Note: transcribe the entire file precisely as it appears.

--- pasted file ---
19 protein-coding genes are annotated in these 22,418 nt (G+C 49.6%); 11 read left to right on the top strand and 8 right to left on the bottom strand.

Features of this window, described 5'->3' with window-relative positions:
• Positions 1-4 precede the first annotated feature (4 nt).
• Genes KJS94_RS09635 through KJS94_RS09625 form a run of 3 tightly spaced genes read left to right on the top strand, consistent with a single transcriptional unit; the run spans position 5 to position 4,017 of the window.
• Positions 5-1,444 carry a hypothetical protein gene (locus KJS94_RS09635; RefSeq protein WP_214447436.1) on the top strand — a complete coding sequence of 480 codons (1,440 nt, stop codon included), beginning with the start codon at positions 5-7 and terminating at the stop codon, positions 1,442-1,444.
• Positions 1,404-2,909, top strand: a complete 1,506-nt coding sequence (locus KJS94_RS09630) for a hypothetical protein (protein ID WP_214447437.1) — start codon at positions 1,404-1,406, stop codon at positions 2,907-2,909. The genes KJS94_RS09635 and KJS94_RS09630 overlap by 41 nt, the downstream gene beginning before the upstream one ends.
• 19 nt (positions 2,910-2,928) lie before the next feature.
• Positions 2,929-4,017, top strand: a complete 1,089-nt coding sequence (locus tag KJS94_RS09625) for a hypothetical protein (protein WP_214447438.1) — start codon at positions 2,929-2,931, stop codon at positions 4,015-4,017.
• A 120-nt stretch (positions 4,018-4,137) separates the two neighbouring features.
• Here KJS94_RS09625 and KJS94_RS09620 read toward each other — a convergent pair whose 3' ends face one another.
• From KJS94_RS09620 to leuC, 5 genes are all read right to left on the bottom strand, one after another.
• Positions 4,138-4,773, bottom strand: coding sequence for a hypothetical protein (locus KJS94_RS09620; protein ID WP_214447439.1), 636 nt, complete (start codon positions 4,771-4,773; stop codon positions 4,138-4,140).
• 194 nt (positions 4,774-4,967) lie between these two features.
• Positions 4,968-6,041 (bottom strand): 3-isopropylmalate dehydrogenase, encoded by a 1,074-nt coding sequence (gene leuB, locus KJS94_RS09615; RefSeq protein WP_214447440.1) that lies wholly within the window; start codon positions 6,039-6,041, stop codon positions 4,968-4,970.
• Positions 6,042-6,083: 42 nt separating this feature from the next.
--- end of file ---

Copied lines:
19 protein-coding genes are annotated in these 22,418 nt (G+C 49.6%); 11 read left to right on the top strand and 8 right to left on the bottom strand.

Features of this window, described 5'->3' with window-relative positions:
• Positions 1-4 precede the first annotated feature (4 nt).
• Genes KJS94_RS09635 through KJS94_RS09625 form a run of 3 tightly spaced genes read left to right on the top strand, consistent with a single transcriptional unit; the run spans position 5 to position 4,017 of the window.
• Positions 5-1,444 carry a hypothetical protein gene (locus KJS94_RS09635; RefSeq protein WP_214447436.1) on the top strand — a complete coding sequence of 480 codons (1,440 nt, stop codon included), beginning with the start codon at positions 5-7 and terminating at the stop codon, positions 1,442-1,444.
• Positions 1,404-2,909, top strand: a complete 1,506-nt coding sequence (locus KJS94_RS09630) for a hypothetical protein (protein ID WP_214447437.1) — start codon at positions 1,404-1,406, stop codon at positions 2,907-2,909. The genes KJS94_RS09635 and KJS94_RS09630 overlap by 41 nt, the downstream gene beginning before the upstream one ends.
• 19 nt (positions 2,910-2,928) lie before the next feature.
• Positions 2,929-4,017, top strand: a complete 1,089-nt coding sequence (locus tag KJS94_RS09625) for a hypothetical protein (protein WP_214447438.1) — start codon at positions 2,929-2,931, stop codon at positions 4,015-4,017.
• A 120-nt stretch (positions 4,018-4,137) separates the two neighbouring features.
• Here KJS94_RS09625 and KJS94_RS09620 read toward each other — a convergent pair whose 3' ends face one another.
• From KJS94_RS09620 to leuC, 5 genes are all read right to left on the bottom strand, one after another.
• Positions 4,138-4,773, bottom strand: coding sequence for a hypothetical protein (locus KJS94_RS09620; protein ID WP_214447439.1), 636 nt, complete (start codon positions 4,771-4,773; stop codon positions 4,138-4,140).
• 194 nt (positions 4,774-4,967) lie between these two features.
• Positions 4,968-6,041 (bottom strand): 3-isopropylmalate dehydrogenase, encoded by a 1,074-nt coding sequence (gene leuB, locus KJS94_RS09615; RefSeq protein WP_214447440.1) that lies wholly within the window; start codon positions 6,039-6,041, stop codon positions 4,968-4,970.
• Positions 6,042-6,083: 42 nt separating this feature from the next.